But do you really want to see a Conjuring sequel or another Insidious sequel not directed by James Wan? He is on an undeniable hot streak right now, and is the unquestioned new master of ghost stories after having began his career as the director of the first Saw, a very different kind of horror film. So, of course, he’s jumping ship completely and directing the next Fast & Furious, quitting horror films altogether. As originally observed by ScreenRant, Wan told Moviefone in an interview in July:
“I’m going to go on record and say I am finished with the horror genre. Conjuring and Insidious 2 are my last two scary movies…I spent the last ten years of my life doing this. It’s time for a change, for goodness sake! … Hollywood puts you in a box. If you do a successful comedy, then you’re known as The Comedy Guy. If you do a successful car chase movie, then you become that guy. So I’m a student of cinema, so I just want to make sure I get the chance to make other kinds of films.”
The producer of the Insidious films, Jason Blum, isn’t totally buying it, telling ScreenRant:
“I think the horror movies that he makes next and certainly the ones that I make are better for working on other genres … I think he says he’s not gonna make another horror movie, but I’m sure that he will and it will be even better for having done Fast and Furious.”
As has usually been the case with the various horror film franchise of the past 30 years, the sequels are increasingly likely to cease innovating and distill the stories down to the most basic elements necessary to string together scary parts/kill scenes. This usually happens in conjunction when a franchise’s original creator steps away to do different things, such as John Carpenter with Halloween, Wes Craven with Nightmare on Elm Street, and, heck, James Wan with Saw.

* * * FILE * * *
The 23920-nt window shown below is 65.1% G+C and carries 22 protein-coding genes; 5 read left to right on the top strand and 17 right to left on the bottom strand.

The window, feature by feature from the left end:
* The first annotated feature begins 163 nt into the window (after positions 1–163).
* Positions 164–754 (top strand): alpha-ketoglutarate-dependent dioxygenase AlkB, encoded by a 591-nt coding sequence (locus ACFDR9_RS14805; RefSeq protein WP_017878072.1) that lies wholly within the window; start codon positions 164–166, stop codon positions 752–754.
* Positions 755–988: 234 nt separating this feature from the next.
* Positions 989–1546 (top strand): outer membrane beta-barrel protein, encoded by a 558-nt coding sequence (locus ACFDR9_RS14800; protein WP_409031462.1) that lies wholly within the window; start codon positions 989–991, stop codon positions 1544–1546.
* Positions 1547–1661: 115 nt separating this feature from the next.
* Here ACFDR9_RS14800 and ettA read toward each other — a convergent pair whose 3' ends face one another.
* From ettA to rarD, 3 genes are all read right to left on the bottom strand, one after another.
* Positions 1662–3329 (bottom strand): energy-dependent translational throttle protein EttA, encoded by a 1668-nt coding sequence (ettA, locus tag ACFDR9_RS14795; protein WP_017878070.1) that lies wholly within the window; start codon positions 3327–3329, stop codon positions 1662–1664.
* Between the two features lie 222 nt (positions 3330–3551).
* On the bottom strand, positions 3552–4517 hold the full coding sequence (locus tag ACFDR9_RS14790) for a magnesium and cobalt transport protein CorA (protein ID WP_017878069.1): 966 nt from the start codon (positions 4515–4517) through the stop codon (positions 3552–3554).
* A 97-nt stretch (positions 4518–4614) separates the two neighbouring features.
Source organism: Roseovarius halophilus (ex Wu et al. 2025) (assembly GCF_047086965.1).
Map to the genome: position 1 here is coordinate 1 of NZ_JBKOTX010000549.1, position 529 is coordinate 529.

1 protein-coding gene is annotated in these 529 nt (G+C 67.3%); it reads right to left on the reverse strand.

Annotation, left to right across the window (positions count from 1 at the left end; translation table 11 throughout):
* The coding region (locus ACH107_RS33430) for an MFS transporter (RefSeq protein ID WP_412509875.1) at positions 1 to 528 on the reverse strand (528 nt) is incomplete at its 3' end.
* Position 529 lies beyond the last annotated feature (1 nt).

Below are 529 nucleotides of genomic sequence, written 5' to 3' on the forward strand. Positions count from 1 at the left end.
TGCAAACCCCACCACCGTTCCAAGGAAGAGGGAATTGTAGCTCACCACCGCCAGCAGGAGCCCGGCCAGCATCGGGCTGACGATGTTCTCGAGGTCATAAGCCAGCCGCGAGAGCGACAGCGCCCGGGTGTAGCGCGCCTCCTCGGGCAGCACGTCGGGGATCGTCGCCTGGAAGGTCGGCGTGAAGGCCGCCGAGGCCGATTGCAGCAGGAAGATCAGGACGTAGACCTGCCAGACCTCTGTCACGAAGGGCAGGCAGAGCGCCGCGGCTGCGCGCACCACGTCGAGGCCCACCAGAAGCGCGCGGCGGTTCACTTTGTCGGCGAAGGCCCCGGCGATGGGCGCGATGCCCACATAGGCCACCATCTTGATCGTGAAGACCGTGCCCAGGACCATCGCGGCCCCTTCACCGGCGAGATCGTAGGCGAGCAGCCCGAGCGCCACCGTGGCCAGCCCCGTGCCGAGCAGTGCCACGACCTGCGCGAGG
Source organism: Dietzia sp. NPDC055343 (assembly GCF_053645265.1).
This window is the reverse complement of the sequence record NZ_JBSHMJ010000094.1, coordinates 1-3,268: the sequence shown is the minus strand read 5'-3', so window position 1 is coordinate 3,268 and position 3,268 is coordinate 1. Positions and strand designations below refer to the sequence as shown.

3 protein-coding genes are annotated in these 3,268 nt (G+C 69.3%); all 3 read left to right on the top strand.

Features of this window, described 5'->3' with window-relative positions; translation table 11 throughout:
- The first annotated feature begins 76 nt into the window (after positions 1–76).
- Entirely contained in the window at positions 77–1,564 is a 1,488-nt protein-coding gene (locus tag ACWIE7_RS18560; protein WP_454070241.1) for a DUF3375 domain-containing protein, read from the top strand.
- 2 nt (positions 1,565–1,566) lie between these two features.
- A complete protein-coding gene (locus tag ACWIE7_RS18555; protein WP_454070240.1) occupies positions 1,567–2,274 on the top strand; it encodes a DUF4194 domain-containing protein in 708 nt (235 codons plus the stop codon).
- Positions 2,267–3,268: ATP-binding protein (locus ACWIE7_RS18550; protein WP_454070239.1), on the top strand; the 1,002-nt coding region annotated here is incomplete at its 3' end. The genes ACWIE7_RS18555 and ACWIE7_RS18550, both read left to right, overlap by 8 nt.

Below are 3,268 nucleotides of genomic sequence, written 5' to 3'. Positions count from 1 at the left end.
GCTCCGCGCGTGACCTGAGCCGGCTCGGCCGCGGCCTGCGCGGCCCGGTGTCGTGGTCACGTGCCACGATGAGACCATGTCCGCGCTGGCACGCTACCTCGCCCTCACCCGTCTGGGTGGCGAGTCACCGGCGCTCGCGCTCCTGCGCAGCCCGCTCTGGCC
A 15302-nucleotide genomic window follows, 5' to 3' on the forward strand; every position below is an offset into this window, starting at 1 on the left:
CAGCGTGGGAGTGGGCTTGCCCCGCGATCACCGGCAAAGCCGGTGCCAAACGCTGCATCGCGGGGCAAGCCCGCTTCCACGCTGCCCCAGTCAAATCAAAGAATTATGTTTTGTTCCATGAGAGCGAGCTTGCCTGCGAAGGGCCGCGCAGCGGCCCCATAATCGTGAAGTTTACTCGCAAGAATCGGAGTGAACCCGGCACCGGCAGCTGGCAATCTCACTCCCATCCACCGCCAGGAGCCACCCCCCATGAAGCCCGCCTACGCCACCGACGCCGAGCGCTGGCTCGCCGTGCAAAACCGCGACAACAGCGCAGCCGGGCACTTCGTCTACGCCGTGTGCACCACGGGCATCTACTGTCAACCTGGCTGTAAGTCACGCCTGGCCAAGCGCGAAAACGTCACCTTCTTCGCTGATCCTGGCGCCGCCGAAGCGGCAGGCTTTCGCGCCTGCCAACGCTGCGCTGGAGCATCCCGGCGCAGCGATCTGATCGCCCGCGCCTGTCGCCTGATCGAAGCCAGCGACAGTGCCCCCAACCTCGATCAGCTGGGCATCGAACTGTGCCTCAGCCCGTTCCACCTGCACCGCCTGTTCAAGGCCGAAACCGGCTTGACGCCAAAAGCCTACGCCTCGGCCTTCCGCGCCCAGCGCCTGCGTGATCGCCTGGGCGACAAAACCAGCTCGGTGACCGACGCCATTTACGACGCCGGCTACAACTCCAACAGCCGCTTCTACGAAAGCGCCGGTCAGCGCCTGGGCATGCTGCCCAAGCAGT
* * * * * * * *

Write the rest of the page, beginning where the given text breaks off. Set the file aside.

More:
Without Wan around, doesn’t it seem highly likely that future Conjuring and/or Insidious films could continue this historical trend in the horror genre? The impressive aspect of Wan’s directing thus far has been his patience and commitment to establishing mood and character to get audiences on the side of the characters before the scary stuff happens, as opposed to the more standard attempts to let the bad stuff happen to horrible people as quickly as possible to satisfy an audience’s bloodlust. He seems to have a complete grasp of the genre, and used to think up spooky ideas for the films by walking around late at night in complete darkness in his own house to find things that actually scared him to put into the film. Could any replacement be as patient and innovative (well, innovative may be the wrong word considering the obvious-but-still-effective Poltergeist derivation of the first Insidious)?
The horror genre is desperate for new franchises right now, especially with Paranormal Activity fading, and in the absence of competition these would-be new franchises could continue being financially successful. Yeah, but will they be worth a damn as movies without Wan, if he, in fact, is truly done with the horror genre altogether? Actually, maybe it’s a good thing Wan might not come back because then the sequels won’t so effectively scare the crap out of us. Bad for the films, of course, but good for our blood pressure.
What do you think? Don’t think Wan is all that important to his films after all, good riddance to him? Just want to know why You’re Next isn’t getting a sequel, or only really care about The Purge and not the boring, slow-moving old-fashioned ghost stories like Conjuring? Let us know in the comments.